For those of us in the service industry, a good day at work depends hugely on the customers. Depending on what types of customers walk in the door and how they behave, work can be a pleasurable, rewarding experience, or a horrifying, stressful nightmare that has you scrolling through Craigslist and Career Builder employment ads as soon as you get home.
Want to know what we bitch about over drinks after work? The pet peeves and no-no’s that we talk endless shit about? Here are 10 Things You Should Never Do in a Restaurant.
SMOKE AN E-CIGARETTE.
How about just never smoking an e-cigarette. Ever.
WALK INTO A RESTAURANT AT 11:45 WHEN THE KITCHEN CLOSES AT MIDNIGHT AND ORDER A THREE-COURSE MEAL.
…unless you want shitty service and a pissed-off kitchen crew.
NO SHOW, NO CALL ON A RESERVATION.
It’s just plain rude. Restaurants plan their service around the size and time of reservations. If you make one, we’ve planned accordingly and expect you to honor your half of the deal. If you need to cancel, even if it’s last minute, give us a call.
SPLIT A CHECK THAT IS LESS THAN $30.
Really? You can’t buy your friend breakfast? You’re not going to offer to spring for a round for your pal? Let’s show a little give and take. Or bring cash.
SIT DOWN AT UNCLEARED TABLES.
Even if you want that specific table or that spot at the bar really, really badly—don’t. Sitting down at a dirty table slows things for everyone by making it harder to clean that table, shows how impatient you are, and disrespects the bussers.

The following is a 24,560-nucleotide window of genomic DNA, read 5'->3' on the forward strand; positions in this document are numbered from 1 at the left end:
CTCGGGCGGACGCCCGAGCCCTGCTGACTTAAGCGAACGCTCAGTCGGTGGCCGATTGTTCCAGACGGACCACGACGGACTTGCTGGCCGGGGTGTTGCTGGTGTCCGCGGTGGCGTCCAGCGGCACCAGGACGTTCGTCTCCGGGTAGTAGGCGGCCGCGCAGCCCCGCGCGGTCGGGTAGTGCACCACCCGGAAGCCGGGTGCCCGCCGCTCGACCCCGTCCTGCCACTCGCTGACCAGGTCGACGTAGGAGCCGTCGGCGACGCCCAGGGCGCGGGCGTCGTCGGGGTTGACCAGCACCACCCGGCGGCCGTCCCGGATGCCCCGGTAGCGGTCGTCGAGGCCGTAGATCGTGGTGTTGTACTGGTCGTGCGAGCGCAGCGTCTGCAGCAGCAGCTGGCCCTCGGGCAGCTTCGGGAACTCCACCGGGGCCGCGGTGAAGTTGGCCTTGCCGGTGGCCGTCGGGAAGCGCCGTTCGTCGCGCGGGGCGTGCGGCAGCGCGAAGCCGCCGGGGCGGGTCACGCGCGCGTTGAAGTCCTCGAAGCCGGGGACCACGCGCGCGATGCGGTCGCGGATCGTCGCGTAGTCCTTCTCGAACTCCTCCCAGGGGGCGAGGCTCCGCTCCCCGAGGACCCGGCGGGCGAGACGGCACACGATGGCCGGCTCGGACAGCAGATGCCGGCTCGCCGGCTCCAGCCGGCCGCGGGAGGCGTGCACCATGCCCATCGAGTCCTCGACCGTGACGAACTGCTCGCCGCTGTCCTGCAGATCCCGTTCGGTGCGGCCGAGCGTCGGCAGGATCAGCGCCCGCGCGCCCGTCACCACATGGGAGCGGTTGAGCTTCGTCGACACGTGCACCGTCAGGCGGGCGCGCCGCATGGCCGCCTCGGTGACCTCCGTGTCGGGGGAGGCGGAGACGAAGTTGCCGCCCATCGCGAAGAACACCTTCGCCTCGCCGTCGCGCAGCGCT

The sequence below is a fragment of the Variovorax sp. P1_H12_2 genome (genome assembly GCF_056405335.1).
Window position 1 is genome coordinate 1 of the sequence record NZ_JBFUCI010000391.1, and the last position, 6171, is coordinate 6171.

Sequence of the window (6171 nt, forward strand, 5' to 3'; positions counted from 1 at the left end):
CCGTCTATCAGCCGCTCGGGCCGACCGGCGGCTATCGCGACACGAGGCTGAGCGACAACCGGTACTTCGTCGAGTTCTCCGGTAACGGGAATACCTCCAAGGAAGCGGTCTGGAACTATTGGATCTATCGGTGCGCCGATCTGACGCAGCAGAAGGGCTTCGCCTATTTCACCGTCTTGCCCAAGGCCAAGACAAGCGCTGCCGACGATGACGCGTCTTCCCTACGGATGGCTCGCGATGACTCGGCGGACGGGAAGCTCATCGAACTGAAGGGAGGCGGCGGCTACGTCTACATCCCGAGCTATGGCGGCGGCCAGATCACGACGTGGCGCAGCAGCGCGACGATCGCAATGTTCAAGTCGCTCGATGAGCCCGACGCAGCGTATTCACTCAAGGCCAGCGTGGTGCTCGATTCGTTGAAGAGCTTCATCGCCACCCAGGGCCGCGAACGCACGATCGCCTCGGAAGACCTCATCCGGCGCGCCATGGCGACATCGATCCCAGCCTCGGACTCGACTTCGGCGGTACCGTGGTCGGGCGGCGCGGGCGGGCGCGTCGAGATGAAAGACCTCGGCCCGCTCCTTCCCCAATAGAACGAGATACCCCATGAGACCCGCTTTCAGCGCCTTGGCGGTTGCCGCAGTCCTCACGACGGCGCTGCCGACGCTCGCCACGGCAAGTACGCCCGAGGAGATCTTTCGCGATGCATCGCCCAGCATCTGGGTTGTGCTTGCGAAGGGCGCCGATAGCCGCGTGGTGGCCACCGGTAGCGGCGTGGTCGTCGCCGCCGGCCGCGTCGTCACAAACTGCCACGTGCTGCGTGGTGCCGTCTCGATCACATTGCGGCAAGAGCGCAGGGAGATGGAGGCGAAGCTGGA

SAY YOU HAVE AN ALLERGY IF YOU DO NOT HAVE A DIAGNOSED ALLERGY.
Allergies are no joke. Not killing patrons through cross-contamination is kind of a priority in most restaurants, so if you are allergic to nuts, dairy, wheat, whatever, the kitchen will bend over backwards to accommodate you. But if you are trying to cut out gluten, it doesn’t mean you have celiac disease. If you don’t like onions, it does not mean you have an allium allergy. It means you don’t like onions. Ask nicely if the offensive ingredient can be removed from your dish. If you say you have a dairy allergy because you don’t want a cup of cream in your parsnip soup, but then dig in when dessert comes, you’re gonna get the stink eye.
TIP $1 ON A FANCY $15 DRINK.
Until tipping practices change, if you are throwing down $15 for a well-made cocktail, you can afford to tip the appropriate 20%, alright? Also, buying a round for a group of friends does not excuse you from tipping for each drink.
LIE TO THE HOST.
Lying about the number of people in your party to get a bigger table or so that you can sit immediately will not win you any friends at a restaurant. We’re not talking about the occasional add-on, or the unexpected no-show—we’re talking about blatant fibbing. We know you’re doing it.
ORDER FISH DISHES ON SUNDAYS/MONDAYS.
Seafood providers, like most food purveyors, do not deliver on Sundays. This is less of an issue for upscale places that buy the right amount of fish daily and store it properly. Most places will order fish on Friday to carry them through the weekend; nevertheless, depending on business, come Monday those striped bass fillets may have been luxuriating in the walk-in for a couple of days.
Egg. White. Omelet.